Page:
The modern workplace is at it again. Every day there’s a story about another company throwing conventional office rules out the window — no dress code, work from home, bring your dog, cat, parakeet, or python to the office — and blazing the trail toward a new way of thinking. This time, the traditional hierarchy of a company is in question.
No managers. No team leaders. No bosses.
If you’re a small business owner, this concept isn’t that unusual. In fact, most small business owners open their own place for just this reason. But can it work on a larger scale with 50 or more employees outside of Sir Thomas Malory’s Camelot or Alexandre Dumas’ 17th century France? Can a group of people govern themselves in an office environment with a “Round Table,” or “all for one, one for all,” mantra?
If you ask gaming company Valve or software company Menlo Innovations, the answer is yes.
NPR ran a story earlier this week about Menlo, the company located in downtown Ann Arbor, Mich. that has taken the concept of a “flat or bossless office,” to a whole new level.
The company has two co-founders and a CEO, but they don’t hold the power. Instead, the entire team is in charge of all major decisions.
There are no walls, cubicles or offices either. The employees sit at long tables with each other (CEO included), work two to a computer while programming so they have instant feedback and are also encouraged to communicate face-to-face instead of through email.
Then there is Valve Corp. located in Bellevue, Wash. They also don’t have managers, but they up the ante by not even having assigned projects. Instead, they work on projects the group believes are worthwhile.
Salary? Determined by peers who rank each others performance. Promotions? None. Only new projects.
Both companies are having success with these business models, but it may not necessarily work for every environment. So let’s look at both sides of this work style.
When it Works
One easy criticism of this format is it has too little structure to actually work in the long run. That it would instead function more like a classroom of children with a substitute teacher than a productive work environment. But companies like Valve and Menlo see advantages with it.
One advantage is increased productivity. By “flattening” the management hierarchy and eliminating middle management, the company can act more efficiently because it does away with unnecessary chain of command. If everyone at a company is equal, the idea is heard right away and implemented if the team believes it’s the best solution.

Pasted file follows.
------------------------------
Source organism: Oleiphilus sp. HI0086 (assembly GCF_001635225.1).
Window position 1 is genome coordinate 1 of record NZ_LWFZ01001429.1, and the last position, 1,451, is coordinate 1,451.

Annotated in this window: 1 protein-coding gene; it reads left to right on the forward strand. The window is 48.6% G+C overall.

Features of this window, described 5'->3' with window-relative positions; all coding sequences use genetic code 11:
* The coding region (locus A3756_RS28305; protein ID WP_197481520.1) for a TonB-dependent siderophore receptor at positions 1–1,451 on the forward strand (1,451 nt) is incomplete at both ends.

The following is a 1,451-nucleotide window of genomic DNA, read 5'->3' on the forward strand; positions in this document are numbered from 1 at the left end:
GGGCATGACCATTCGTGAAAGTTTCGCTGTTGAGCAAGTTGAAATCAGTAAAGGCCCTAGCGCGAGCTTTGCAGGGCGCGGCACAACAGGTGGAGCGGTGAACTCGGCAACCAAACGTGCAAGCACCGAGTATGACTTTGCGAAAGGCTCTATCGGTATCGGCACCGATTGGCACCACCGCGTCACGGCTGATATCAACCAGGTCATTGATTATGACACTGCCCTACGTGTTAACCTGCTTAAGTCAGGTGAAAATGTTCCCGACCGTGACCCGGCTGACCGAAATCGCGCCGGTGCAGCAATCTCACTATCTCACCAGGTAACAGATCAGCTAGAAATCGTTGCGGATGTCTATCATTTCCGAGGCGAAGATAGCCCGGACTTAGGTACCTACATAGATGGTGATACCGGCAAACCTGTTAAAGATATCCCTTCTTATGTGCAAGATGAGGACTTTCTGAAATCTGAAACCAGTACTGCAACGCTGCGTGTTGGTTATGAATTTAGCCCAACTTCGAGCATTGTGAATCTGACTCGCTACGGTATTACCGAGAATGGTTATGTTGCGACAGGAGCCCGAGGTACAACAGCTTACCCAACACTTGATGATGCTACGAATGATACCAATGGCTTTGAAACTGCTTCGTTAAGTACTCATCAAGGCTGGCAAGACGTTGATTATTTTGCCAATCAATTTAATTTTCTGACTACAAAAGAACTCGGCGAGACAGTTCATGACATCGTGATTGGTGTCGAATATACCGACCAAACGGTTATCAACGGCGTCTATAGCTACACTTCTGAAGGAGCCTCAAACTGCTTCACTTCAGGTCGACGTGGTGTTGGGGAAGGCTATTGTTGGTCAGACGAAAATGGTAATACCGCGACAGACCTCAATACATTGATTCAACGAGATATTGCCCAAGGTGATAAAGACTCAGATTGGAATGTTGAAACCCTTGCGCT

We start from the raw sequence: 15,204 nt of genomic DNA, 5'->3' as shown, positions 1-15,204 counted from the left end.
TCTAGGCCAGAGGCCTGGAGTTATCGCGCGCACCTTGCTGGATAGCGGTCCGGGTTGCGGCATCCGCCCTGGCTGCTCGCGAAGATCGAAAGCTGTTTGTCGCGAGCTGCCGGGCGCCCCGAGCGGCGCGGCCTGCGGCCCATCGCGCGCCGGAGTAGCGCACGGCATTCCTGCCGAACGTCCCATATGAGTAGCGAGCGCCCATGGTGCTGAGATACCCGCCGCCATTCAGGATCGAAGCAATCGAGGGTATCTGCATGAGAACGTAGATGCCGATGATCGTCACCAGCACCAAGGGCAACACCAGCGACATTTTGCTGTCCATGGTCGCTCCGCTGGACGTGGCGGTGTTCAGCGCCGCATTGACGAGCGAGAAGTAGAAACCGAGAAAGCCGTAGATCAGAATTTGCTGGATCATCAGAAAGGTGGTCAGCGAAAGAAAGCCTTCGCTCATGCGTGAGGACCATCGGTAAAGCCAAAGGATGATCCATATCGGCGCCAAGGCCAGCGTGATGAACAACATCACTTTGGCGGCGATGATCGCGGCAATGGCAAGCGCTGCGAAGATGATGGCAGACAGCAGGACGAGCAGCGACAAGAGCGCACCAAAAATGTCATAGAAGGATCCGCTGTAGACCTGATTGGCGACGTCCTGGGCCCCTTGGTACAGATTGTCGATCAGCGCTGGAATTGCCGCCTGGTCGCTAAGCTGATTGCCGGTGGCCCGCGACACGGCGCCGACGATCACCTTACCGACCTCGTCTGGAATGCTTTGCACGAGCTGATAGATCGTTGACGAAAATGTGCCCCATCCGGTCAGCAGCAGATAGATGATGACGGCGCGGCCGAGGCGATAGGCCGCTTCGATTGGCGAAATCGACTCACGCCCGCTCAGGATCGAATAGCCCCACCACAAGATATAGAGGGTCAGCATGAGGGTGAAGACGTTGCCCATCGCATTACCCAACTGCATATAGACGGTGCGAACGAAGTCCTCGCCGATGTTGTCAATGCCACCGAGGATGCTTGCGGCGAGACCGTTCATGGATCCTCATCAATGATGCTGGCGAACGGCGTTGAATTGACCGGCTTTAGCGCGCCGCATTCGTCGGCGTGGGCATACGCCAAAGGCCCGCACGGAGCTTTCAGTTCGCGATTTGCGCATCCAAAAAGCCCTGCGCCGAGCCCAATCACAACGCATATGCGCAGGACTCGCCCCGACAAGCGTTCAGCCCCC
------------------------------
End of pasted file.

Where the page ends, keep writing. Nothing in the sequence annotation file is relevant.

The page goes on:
Menlo CEO and Co-Founder Rich Sheridan told NPR that the company functions much like a baseball team.
“If you look at a baseball team in the field, no one would say, hey who does the pitcher report to, who does the catcher report to? People who really understand baseball would say, well, they have a role to play but their real purpose is to win the game.”
There is also an overall culture and sense of togetherness when people are forced to work two to a computer and all ideas matter, are heard, and the best is implemented — whether it came from the CEO or someone who has been at the company for two weeks.
Recent research from the University of Iowa and Texas A&M University focused on this concept and had mixed results. On one end, the study showed factory worker teams who supervised themselves outperformed workers with a traditional team or projects leader when the team members liked and worked well with each other.
On the other hand, additional research shows that structure and hierarchy in an organization gives workers a purpose and role that increases efficiency.
As you can imagine, this work environment is not for every organization. In fact, Valve mentions in their own employee handbook one potential downside of the bossless office — bad hiring decisions going unnoticed for a long period of time.
Because there is no team of managers or boss to review employees, unproductive workers can fly under the radar for months or even years before taken care of.
Former programmer at Valve Corp., Jeri Ellsworth told the Grey Area podcast and Wired magazine, “what I learned from Valve is that I don’t think it works. I think if you give complete latitudes with no checks and balances, it’s just human nature [employees] are gonna try to minimize the work they have to do and maximize the control they have.”
These flat organizations also only work with the right people. People who aren’t seeking conventional office accolades or fulfillment like moving up the corporate ladder with promotions. The reward in these organizations isn’t a new title, but the chance to work on challenging and creative projects.
Sixteen-year veteran of Valve Corp., Greg Coomer told The Wall Street Journal in order to work, these companies have to hire highly-motivated people and that it takes anywhere from six months to a year to adapt to the flat or bossless environment.
Still, companies around the country are breaking down these conventional office hierarchies and finding success. And in a field and market as volatile, competitive and ever-changing as the tech industry, companies are constantly looking for new ways to attract talented and innovative employees to sit at their own Round Table.